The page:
In this case, the numerical aperture of the fiber optic plate that has been added is preferably no more than 0.35. With such a numerical aperture, the wavelength resolution of the usually required accuracy can be guaranteed even if the optical fiber plate is disposed between the usual commercial Linear Variable Filter and linear sensor or two-dimensional image sensor.

Furthermore, in the present invention, it is preferred that the fiber optic plate disposed between the Linear Variable Filter and linear sensor or two-dimensional image sensor be composed of a fiber optic plate with a numerical aperture of 1.0 and a fiber optic plate with a numerical aperture of no more than 0.35, those fiber optic plates being in intimate contact with each other.

Fiber optic plates with a small fiber diameter of 3 μm and 6 μm are presently marketed as fiber optic plates with a numerical aperture (NA) of 1.0. On the other hand, the minimum diameter of fibers in the fiber optic plates with a numerical aperture of 0.35 μm that are presently marketed is 25 μm. When the size of one pixel of a linear sensor is 50×2500 μm, such fiber diameters of fiber optic plates cause no problem.

However, pixels in the recent two-dimensional CCDs are getting smaller year after year and the most recent types of them have a size of about 15×15 μm. When such CCDs are used to miniaturize the device, if a fiber optic plate with a small numerical aperture is employed, one fiber will cover two pixels and wavelength resolution will decrease.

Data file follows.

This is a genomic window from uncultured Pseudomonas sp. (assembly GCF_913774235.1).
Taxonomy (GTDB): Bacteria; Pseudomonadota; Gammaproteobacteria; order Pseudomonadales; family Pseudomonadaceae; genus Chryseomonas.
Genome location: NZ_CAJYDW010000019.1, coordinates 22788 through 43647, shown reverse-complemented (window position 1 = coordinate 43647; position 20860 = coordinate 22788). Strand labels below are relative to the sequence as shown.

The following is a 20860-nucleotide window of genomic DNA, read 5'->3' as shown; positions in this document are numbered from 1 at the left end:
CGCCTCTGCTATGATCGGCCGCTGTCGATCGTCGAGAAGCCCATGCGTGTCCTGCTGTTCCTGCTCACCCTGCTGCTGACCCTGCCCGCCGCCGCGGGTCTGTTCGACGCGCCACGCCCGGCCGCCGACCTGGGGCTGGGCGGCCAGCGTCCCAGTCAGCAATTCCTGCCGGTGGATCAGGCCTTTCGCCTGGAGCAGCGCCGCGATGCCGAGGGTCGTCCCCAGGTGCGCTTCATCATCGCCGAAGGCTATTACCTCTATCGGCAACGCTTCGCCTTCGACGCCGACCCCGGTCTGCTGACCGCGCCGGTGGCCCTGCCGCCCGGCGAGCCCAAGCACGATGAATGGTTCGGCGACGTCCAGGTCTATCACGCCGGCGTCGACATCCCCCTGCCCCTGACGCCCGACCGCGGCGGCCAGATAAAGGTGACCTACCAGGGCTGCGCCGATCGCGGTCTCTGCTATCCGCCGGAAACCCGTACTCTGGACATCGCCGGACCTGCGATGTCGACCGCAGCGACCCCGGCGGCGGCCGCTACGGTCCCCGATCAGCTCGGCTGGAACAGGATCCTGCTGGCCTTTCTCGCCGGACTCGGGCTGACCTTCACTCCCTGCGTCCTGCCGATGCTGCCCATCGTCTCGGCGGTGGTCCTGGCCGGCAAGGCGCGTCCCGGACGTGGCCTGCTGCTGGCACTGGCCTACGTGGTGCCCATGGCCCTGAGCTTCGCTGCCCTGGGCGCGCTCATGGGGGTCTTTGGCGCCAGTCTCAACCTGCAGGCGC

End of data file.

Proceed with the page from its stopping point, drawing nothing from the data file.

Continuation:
In order to prevent such an effect, an assembly of a fiber optic plate with a large numerical aperture, that is, NA=1, and a fiber optic plate with a numerical aperture of no more than 0.35 is preferably used. When the former optical fiber plate is installed on the linear sensor or two-dimensional image sensor side, coverage of two pixels with one fiber will be eliminated and the aperture angle will be restricted. Therefore, the decrease in wavelength resolution can be prevented.

On the other hand, when a linear sensor or two-dimensional image sensor with pixels of a large size is used, if the latter optical fiber plate is installed on the linear sensor or two-dimensional image sensor side, the output from the Linear Variable Filter can be taken out upon breaking down into small components.

Furthermore, in the present invention, it is preferred that the fiber optic plate arranged between the Linear Variable Filter and the linear sensor or two-dimensional imaging sensor be a tapered fiber optic plate.

The tapered fiber optic plate is a fiber optic plate in which the cross section areas of both end surfaces where the light incomes and outgoes are different. As a result, the light incident on the portion with a large surface area is collected in the portion with a small surface area, and the light incident on the portion with a small surface area is diverged in the portion with a large surface area.

If a tapered fiber optic plate is used, even if the size of the Linear Variable Filter is different from that of the linear sensor or two-dimensional image sensor, the light reception surfaces of both components can be used to a maximum.

Moreover, in the present invention, it is preferred that the side surface of the Linear Variable Filter be treated so as to obtain a low reflectance ratio.